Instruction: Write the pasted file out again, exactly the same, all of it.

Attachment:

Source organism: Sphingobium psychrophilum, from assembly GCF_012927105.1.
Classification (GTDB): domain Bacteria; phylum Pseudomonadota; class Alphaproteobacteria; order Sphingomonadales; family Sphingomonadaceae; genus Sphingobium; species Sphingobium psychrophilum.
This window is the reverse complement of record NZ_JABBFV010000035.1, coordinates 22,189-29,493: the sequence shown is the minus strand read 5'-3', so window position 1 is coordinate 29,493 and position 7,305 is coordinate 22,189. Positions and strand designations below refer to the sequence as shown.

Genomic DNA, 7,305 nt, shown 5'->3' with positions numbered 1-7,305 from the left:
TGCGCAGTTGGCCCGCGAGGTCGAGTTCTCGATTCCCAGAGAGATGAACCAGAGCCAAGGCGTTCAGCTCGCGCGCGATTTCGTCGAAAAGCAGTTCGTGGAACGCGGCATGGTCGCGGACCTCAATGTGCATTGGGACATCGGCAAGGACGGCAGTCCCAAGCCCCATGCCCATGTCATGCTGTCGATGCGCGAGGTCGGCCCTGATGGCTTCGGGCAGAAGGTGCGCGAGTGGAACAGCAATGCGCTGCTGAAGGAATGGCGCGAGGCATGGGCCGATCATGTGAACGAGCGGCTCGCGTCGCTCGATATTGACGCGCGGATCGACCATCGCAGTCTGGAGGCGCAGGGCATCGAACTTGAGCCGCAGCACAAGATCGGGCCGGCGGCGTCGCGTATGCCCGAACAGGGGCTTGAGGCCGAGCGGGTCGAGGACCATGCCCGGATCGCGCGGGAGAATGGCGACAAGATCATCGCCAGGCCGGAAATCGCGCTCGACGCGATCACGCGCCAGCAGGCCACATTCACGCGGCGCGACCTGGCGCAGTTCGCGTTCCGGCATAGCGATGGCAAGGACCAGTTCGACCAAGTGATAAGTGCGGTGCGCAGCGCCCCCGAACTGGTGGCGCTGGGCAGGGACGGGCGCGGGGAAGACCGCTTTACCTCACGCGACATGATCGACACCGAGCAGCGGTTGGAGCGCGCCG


Source organism: Sphingobium psychrophilum, from assembly GCF_012927105.1.
Classification (GTDB): domain Bacteria; phylum Pseudomonadota; class Alphaproteobacteria; order Sphingomonadales; family Sphingomonadaceae; genus Sphingobium; species Sphingobium psychrophilum.
This window is the reverse complement of record NZ_JABBFV010000035.1, coordinates 22,189-29,493: the sequence shown is the minus strand read 5'-3', so window position 1 is coordinate 29,493 and position 7,305 is coordinate 22,189. Positions and strand designations below refer to the sequence as shown.

Genomic DNA, 7,305 nt, shown 5'->3' with positions numbered 1-7,305 from the left:
TGCGCAGTTGGCCCGCGAGGTCGAGTTCTCGATTCCCAGAGAGATGAACCAGAGCCAAGGCGTTCAGCTCGCGCGCGATTTCGTCGAAAAGCAGTTCGTGGAACGCGGCATGGTCGCGGACCTCAATGTGCATTGGGACATCGGCAAGGACGGCAGTCCCAAGCCCCATGCCCATGTCATGCTGTCGATGCGCGAGGTCGGCCCTGATGGCTTCGGGCAGAAGGTGCGCGAGTGGAACAGCAATGCGCTGCTGAAGGAATGGCGCGAGGCATGGGCCGATCATGTGAACGAGCGGCTCGCGTCGCTCGATATTGACGCGCGGATCGACCATCGCAGTCTGGAGGCGCAGGGCATCGAACTTGAGCCGCAGCACAAGATCGGGCCGGCGGCGTCGCGTATGCCCGAACAGGGGCTTGAGGCCGAGCGGGTCGAGGACCATGCCCGGATCGCGCGGGAGAATGGCGACAAGATCATCGCCAGGCCGGAAATCGCGCTCGACGCGATCACGCGCCAGCAGGCCACATTCACGCGGCGCGACCTGGCGCAGTTCGCGTTCCGGCATAGCGATGGCAAGGACCAGTTCGACCAAGTGATAAGTGCGGTGCGCAGCGCCCCCGAACTGGTGGCGCTGGGCAGGGACGGGCGCGGGGAAGACCGCTTTACCTCACGCGACATGATCGACACCGAGCAGCGGTTGGAGCGCGCCG